French Justice Minister Nicole Belloubet wades into a row over the marketing of a sports version of the hijab Muslim headscarf in France, saying she regretted the “hysterical” debate and stressing that selling such items would in no way break the law.
Her comments follow a raging dispute, especially on social media, on Tuesday after French sports retailer Decathlon announced it would sell a runner’s hijab in France to “make sport accessible to all women in the world.”
But Decathlon backed down hours later following a public outcry, saying it would not sell the hijab in France.
“I think there has been far too much hysteria over the matter, and I regret that,” Belloubet tells BFM television.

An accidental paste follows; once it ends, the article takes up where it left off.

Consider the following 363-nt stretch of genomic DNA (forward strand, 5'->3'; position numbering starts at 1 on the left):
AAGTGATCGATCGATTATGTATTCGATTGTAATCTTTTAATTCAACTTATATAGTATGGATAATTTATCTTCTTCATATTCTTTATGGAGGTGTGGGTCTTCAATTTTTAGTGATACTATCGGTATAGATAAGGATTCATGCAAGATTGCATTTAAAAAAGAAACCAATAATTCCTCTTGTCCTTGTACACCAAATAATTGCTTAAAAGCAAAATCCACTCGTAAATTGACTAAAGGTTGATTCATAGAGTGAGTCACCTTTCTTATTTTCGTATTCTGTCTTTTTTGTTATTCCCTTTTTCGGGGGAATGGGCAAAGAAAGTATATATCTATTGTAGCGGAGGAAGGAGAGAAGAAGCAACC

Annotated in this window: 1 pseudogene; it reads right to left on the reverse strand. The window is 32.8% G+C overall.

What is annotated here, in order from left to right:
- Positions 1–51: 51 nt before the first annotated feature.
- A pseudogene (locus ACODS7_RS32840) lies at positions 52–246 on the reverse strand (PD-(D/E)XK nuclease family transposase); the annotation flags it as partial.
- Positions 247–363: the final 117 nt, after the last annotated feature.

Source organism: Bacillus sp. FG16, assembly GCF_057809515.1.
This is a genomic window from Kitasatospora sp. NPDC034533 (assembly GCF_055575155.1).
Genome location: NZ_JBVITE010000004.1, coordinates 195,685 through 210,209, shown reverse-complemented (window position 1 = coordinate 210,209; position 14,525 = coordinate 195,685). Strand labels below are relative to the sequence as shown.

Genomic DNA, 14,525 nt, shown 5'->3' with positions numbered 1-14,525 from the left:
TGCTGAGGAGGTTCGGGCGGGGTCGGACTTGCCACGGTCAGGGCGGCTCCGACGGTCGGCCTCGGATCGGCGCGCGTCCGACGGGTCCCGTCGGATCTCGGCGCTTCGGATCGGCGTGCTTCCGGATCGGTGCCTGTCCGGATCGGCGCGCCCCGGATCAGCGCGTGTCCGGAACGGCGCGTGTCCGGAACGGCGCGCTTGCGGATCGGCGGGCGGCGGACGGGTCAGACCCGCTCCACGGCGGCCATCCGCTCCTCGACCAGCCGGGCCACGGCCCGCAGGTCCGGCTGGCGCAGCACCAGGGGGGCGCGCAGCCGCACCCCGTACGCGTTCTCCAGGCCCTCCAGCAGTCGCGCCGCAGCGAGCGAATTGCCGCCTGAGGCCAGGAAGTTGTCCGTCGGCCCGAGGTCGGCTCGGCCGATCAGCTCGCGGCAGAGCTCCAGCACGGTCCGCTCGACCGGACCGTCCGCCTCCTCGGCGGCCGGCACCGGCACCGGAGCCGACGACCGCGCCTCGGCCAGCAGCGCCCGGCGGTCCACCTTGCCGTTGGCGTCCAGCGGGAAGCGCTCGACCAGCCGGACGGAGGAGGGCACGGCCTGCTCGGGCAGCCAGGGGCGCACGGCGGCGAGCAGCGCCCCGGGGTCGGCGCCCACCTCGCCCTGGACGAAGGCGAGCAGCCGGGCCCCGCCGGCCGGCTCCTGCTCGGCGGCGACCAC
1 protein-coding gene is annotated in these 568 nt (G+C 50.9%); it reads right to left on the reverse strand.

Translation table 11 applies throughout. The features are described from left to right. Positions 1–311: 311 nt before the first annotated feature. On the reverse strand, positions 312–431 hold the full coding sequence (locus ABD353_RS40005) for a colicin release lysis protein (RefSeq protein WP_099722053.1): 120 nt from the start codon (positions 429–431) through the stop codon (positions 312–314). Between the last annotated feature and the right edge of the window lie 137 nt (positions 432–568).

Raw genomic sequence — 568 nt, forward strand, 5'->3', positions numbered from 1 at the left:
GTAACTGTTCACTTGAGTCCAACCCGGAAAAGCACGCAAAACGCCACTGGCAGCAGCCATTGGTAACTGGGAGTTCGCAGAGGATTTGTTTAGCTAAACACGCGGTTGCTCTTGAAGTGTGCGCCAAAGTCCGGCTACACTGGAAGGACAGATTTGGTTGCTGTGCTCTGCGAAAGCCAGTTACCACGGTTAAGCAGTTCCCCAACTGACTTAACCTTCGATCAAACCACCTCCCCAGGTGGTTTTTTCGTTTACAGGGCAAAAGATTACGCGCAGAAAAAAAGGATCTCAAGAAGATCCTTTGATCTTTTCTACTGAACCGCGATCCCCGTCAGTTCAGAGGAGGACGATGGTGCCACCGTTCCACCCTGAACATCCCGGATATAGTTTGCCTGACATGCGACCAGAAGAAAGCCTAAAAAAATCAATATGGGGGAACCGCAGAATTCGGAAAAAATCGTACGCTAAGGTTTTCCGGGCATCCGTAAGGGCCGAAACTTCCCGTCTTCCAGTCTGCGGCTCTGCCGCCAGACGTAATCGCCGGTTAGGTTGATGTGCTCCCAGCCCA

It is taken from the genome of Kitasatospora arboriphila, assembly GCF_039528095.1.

Providing the face is not completely covered “there are no legal objections” to selling the running hijab, she adds, deploring the fact that some political leaders had sought to exploit the issue.
Asked about her own personal opinion, Belloubet says: “I don’t see why women should force themselves to wear such clothes.”
The controversy is the latest in France over face- and body-covering garments worn by Muslim women which many perceive as instruments of women’s subjugation in a country with strict laws on secularism.